Kitchen & Pantry

Cutting corn off the cob

Cutting corn off the cob |

Love corn muffins and corn bread? What about soups, main dishes and even side dishes that include corn kernels among the ingredients? You know, like talakitok (trevally) belly and corn chowder or buttered corn and carrots. If you’re a corn lover like me, do you use canned or frozen corn kernels? I used to go for canned corn a lot but for the past year, whenever fresh corn is available, I go for fresh. Freshly cut corn kernels are tastier and creamier. And don’t think that cutting the kernels off the cob is lot a of hard work or that it requires a lot of expertise. Oh, no! All you need are two hands, a sharp knife and a cutting board.

Take a corn cob and hold it upright, the bottom pushing against the cutting board. With a sharp knife, slice off the kernels, taking care not to cut too close to the cob so that the tough tip caps (the thin “root” that attaches the kernel to the cob) are left embedded in the cob.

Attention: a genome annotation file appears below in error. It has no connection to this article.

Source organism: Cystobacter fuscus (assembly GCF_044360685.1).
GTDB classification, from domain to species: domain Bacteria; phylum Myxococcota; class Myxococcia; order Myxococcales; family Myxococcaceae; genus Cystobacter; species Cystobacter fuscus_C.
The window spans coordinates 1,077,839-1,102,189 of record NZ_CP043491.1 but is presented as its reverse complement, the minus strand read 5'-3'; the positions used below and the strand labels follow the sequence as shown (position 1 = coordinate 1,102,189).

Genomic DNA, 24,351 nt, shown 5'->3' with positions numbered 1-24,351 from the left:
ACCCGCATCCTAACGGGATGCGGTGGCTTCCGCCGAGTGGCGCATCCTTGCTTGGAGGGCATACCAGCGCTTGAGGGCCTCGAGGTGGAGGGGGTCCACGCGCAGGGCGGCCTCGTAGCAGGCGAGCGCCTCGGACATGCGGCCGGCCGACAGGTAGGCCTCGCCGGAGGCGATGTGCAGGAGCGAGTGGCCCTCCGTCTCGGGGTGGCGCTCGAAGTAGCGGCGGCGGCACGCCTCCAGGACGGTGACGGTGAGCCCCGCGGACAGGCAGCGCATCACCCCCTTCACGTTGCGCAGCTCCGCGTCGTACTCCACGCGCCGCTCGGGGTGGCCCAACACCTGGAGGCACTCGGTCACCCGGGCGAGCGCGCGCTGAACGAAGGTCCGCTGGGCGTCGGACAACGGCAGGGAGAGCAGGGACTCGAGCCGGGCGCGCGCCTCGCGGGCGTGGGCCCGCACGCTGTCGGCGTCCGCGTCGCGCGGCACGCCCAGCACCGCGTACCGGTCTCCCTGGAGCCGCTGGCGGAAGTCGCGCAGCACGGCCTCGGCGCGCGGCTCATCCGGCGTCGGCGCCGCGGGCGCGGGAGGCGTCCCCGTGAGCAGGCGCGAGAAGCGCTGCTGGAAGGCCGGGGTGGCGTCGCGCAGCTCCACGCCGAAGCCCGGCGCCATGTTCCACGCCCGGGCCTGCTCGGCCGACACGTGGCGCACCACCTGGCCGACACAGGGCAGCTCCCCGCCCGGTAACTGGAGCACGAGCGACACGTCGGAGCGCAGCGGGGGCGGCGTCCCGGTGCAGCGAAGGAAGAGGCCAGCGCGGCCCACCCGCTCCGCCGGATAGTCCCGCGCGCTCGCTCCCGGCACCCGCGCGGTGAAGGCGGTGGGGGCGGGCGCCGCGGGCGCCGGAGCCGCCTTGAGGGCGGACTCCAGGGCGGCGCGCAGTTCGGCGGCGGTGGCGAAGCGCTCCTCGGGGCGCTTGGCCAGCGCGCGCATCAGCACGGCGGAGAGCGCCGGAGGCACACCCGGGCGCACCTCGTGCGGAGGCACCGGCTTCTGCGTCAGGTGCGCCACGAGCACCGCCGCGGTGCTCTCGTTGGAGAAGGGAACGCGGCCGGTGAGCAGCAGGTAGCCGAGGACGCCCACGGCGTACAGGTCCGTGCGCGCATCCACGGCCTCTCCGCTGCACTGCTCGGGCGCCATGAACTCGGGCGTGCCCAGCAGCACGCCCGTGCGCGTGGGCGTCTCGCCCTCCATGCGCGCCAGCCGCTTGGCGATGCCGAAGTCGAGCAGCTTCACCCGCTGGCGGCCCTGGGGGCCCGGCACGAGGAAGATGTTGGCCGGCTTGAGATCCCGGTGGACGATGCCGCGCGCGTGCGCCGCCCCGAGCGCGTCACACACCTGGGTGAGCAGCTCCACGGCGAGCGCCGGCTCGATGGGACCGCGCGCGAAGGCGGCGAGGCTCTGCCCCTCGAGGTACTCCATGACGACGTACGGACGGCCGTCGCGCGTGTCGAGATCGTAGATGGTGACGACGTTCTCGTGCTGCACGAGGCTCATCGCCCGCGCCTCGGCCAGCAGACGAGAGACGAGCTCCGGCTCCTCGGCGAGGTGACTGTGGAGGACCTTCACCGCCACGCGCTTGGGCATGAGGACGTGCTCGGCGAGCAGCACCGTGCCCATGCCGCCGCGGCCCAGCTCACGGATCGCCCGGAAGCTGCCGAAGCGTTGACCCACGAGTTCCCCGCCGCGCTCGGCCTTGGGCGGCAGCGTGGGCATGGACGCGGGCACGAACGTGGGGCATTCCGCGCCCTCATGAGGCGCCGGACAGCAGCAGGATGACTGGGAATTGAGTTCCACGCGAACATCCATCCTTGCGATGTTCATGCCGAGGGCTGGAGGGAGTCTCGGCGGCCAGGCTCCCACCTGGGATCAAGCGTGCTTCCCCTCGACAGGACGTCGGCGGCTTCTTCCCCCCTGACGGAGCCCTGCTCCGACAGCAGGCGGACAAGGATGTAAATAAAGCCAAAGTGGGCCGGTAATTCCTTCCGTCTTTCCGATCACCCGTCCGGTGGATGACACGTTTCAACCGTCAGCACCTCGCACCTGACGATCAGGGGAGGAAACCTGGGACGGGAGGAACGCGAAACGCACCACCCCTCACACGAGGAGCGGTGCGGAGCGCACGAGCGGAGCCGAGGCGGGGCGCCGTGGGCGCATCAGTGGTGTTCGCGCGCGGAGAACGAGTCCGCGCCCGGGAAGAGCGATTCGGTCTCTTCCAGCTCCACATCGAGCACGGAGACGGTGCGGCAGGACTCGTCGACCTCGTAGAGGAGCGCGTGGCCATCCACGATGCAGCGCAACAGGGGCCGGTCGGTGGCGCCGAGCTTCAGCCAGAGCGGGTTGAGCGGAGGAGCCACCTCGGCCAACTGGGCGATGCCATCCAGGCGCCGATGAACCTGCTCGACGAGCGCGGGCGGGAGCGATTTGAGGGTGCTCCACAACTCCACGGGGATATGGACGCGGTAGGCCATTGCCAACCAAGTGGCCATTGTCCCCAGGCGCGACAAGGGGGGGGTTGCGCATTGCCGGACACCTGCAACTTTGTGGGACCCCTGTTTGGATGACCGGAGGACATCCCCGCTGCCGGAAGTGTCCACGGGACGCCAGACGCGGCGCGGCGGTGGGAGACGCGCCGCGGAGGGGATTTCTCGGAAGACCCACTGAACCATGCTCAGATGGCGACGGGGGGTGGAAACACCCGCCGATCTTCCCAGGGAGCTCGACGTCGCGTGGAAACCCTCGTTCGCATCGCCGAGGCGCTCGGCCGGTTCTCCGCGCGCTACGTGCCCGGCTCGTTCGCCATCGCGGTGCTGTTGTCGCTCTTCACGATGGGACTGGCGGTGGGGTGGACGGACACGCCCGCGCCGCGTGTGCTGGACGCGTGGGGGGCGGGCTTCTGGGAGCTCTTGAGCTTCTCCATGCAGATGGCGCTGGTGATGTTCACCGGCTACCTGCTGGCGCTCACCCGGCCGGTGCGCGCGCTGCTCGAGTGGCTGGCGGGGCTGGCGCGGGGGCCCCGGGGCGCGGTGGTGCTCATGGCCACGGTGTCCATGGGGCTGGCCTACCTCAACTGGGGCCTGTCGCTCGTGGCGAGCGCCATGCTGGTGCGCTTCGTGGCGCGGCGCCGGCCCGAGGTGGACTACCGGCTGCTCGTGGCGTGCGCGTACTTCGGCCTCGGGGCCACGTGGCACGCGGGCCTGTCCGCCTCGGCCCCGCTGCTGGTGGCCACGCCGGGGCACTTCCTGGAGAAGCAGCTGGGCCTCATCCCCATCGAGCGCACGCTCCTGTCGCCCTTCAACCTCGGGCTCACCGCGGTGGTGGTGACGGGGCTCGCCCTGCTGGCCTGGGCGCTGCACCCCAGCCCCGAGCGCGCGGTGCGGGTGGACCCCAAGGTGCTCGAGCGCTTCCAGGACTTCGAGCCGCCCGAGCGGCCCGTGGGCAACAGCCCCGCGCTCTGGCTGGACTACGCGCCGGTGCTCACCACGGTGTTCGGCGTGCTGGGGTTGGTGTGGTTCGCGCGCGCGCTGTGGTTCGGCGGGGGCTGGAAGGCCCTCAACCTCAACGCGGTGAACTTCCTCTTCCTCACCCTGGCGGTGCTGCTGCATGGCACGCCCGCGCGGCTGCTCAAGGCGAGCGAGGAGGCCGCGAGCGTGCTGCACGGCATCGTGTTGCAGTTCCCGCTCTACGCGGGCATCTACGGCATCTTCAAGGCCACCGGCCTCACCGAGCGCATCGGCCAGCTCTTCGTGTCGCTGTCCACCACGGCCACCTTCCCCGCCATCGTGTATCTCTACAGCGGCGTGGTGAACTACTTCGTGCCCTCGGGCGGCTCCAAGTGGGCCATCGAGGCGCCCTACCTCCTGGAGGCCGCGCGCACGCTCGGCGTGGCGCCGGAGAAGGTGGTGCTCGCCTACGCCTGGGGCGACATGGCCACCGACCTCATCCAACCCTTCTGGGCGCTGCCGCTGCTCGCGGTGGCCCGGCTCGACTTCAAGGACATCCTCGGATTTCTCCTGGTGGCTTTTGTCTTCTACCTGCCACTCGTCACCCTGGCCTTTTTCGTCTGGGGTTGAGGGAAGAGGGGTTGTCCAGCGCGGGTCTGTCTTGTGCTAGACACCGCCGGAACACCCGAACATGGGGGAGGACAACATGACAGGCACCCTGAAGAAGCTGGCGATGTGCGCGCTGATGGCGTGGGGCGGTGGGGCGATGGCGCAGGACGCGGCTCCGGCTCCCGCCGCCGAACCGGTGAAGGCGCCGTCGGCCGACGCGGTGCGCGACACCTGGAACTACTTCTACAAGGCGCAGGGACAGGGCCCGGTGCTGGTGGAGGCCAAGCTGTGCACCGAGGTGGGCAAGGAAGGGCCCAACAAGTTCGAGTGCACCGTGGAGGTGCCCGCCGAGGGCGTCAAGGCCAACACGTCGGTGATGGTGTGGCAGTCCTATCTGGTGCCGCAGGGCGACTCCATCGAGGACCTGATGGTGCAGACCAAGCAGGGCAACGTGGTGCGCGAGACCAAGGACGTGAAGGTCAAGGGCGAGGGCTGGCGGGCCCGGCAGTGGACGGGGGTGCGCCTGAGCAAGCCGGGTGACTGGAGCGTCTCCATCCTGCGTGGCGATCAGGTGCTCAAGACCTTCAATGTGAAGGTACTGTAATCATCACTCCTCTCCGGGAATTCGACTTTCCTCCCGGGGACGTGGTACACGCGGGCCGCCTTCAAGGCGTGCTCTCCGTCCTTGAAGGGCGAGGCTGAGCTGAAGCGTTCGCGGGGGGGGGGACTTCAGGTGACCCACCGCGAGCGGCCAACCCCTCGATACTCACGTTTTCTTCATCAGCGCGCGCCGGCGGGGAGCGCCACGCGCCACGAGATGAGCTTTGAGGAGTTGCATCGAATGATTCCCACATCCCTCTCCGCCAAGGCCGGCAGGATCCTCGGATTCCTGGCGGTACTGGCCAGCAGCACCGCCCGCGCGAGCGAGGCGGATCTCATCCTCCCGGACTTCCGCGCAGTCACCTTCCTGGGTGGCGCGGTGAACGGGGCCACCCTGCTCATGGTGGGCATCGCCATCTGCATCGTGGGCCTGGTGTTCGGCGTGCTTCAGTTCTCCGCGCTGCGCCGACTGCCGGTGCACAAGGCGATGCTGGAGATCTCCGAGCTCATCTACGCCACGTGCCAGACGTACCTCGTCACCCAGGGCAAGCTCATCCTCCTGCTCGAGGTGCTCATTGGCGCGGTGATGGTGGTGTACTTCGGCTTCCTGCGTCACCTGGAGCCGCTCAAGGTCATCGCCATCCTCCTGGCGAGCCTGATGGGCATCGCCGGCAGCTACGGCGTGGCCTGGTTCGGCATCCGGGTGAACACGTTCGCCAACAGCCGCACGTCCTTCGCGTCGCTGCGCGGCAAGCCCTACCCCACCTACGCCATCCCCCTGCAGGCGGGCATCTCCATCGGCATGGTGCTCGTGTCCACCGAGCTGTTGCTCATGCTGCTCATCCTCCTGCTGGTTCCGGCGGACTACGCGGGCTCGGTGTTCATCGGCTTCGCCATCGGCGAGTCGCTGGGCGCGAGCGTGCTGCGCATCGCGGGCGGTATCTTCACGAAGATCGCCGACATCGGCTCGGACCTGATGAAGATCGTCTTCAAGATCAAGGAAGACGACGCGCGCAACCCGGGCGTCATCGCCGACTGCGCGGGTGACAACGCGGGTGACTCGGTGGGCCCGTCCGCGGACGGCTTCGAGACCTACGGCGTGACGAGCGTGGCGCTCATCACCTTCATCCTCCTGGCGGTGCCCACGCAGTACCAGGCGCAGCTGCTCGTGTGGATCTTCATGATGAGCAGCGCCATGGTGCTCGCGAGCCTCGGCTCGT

Cutting corn off the cob

If there is no particular reason why the kernels should be cut whole, I suggest that you slice them in layers. That way, when the shredded corn is added to the pot or the pan, the kernels cook faster and more of the starchy cream gets mixed in. If, after slicing, you still see parts of the kernels attached to the cob, get a spoon or a teaspoon and use that to scrape off whatever there is left to scrape.

The oldies prefer to shred fresh corn by using a microplane grater. Personally, I’d rather not do that because grating squeezes out the juice in the process. I want as much of the juices to remain in the kernels and expelled during cooking, not before.

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